Getting to Know Scott Pioli (Draft Picks Edition)

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via uponfurtherreview.kansascity.com

We'll be taking a look at the Patriots drafts from '00-'06.  '07 and '08 will not be judged because the players haven't been given time to fully develop/destruct.

A hit is any player that turned out to be a starter or main contributor for the Pats.  Some players only started a year or two for the Pats but are considered a hit because of their draft position (Ex: 5th round pick that starts 3 years is a hit).

A miss is any player that didn't become a starter or main contributor drafted before the 5th round.  The fickle nature of the draft doesn't allow for many safe assumptions after the 5th round.

For a full listing of the Patriots draft picks during the Pioli era, check out this FanPost by Offense of the 70s.

2000

Hit: Greg Randall (4th round), Tom Brady (6th round)

Miss: Adrian Klemm (2nd round), J.R. Redmond (3rd round)

The first draft of the Pioli-Belichick era produced arguably the greatest draft pick ever in Tom Brady.  With a selection like that, the rest is icing on the cake.

Ed. Note: Pioli wasn't the director of personnel until 2001.

2001

Hit: Richard Seymour (1st round), Matt Light (2nd round)

Miss: Brock Williams (3rd round)

Other than quarterback, left tackle and defensive end are the most premium position in the NFL.  Pioli and the Pats nailed both positions in round 1 and 2.  Both have started every year since.

2002

Hit: Daniel Graham (1st round), Deion Branch (2nd round), Jarvis Green (4th round), David Givens (7th round)

Miss: None

Deion Branch cost a 2nd round pick, but returned a higher value (1st rounder) in a trade with the Seahawks.

2003

Hit: Ty Warren (1st round), Eugene Wilson (2nd round), Asante Samuel (4th round), Dan Koppen (5th round), Tully Banta-Cain (7th round), Ethan Kelley (7th round)

Miss: Bethel Johnson (2nd round)

Warren is another defensive end - a propensity for defensive ends?  I'll take it!  Banta-Cain has been with the team for 5 years and Kelley was with the team 3 years.  Not bad for a pair of 7th rounders.

2004

Hit: Vince Wilfork (1st round)

Miss: Guss Scott (3rd round)

Ben Watson was also a 1st round pick and while his numbers were probably not 1st round worthy, he was a contributor for 3 years, and a starter for 2 years.

2005

Hit: Logan Mankins (1st round), Ellis Hobbs (3rd round), Nick Kaczur (3rd round), Matt Cassel (7th round)

Miss: None

Two offensive line starters and a guy whose looking to make the Tom Brady selection in the 6th round a forgotten memory.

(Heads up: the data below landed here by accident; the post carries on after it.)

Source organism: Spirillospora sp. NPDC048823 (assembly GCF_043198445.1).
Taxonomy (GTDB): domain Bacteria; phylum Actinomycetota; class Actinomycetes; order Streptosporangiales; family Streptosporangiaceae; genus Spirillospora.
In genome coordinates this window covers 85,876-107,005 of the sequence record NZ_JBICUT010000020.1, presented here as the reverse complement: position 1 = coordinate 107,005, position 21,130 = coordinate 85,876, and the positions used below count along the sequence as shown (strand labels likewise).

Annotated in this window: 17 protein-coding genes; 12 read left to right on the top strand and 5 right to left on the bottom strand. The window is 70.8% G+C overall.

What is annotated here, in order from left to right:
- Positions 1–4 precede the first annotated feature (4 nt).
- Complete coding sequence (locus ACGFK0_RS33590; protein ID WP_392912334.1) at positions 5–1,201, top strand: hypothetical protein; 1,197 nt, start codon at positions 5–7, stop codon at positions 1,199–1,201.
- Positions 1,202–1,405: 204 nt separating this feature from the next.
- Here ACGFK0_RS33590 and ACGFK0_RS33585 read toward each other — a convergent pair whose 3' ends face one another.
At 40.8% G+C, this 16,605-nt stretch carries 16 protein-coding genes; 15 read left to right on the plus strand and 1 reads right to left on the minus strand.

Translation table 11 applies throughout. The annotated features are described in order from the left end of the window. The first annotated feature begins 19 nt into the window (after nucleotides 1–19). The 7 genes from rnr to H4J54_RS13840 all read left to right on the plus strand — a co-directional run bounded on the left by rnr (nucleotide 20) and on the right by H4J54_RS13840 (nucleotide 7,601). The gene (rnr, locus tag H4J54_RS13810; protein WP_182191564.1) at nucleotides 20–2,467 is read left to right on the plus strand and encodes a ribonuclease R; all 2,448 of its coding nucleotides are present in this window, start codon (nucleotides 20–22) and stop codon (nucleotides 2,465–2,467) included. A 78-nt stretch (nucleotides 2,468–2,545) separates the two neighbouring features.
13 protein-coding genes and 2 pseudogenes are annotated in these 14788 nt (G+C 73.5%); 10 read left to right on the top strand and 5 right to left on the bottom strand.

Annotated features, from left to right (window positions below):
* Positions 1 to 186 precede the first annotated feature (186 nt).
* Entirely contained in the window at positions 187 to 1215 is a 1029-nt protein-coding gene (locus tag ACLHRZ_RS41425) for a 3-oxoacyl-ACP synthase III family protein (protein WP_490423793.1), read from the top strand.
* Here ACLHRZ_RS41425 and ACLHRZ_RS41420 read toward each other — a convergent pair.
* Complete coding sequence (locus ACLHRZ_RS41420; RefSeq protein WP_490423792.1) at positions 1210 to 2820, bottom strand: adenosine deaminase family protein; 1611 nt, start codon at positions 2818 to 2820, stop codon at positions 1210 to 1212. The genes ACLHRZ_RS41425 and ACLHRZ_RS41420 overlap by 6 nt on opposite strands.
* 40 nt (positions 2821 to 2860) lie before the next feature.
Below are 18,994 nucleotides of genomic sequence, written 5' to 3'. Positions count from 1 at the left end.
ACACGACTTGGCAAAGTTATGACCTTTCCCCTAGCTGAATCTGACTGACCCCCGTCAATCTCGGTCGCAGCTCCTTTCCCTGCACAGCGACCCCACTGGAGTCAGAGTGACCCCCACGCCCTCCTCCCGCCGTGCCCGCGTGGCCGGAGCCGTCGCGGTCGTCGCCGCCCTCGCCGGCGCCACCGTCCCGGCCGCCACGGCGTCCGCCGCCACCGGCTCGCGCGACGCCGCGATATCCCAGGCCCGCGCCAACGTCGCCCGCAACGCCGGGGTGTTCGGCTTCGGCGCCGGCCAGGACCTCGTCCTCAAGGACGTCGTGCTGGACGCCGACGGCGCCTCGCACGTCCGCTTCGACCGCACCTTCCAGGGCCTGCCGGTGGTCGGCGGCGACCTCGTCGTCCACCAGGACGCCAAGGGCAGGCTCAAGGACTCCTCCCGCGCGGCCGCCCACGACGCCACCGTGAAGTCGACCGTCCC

2006

Hit: Laurence Maroney (1st round), Stephen Gostkowski, (4th round)

Miss: Chad Jackson (2nd round), David Thomas (3rd round), Garrett Mills (4th round)

Maroney's been a good addition when healthy (which is becoming an increasingly bigger issue with him). 

Hitting the important picks

Pioli and Co. hit the important picks.  They haven't been like the Chiefs completely whiffing on 1st round picks in recent years.  Since Pioli's arrival, the only real 1st round misses are Daniel Graham and Ben Watson which even then both players started multiple years for the team (they just weren't 1st round TE material statistically).

The Brady draft pick

Much has been made about Tom Brady as a 6th round selection.  From what I've heard Pioli and Belichick didn't initially want to select him but they decided to listen to their scouts.  Sometimes loosening your grip on personnel and trusting the advice of those you surround yourself with is just as important as making the final call on a draft pick.

Some interesting notes about the Patriots ability to "plug n' play" via Upon Further Review:

  • 2005 Division Championship: 45 different starters.  NFL Record.
  • 2003 Super Bowl Championship: 42 different starters. NFL Record (at the time).
  • Only 10 players remain from the 2001 Super Bowl team. 

The last one excites me the most.  The Chiefs have had a tendency to hold onto their great players after their prime.  To pay guys based on what you have done versus what you can do.  To hold onto our glory years.  Pioli's track record would indicate he's likely learned the importance of judging a player based on what he can do for your oganization.  He's also likely learned the best time to dump a player that has high value (Ex: Deion Branch).

Regardless of whether you believe it was Belichick or Pioli making the final call on the draft, one of Pioli's jobs was to develop these scouting reports that have worked so well.  Maybe it was Belichick who gave the final okay, but Pioli gave him the information to make that decision.

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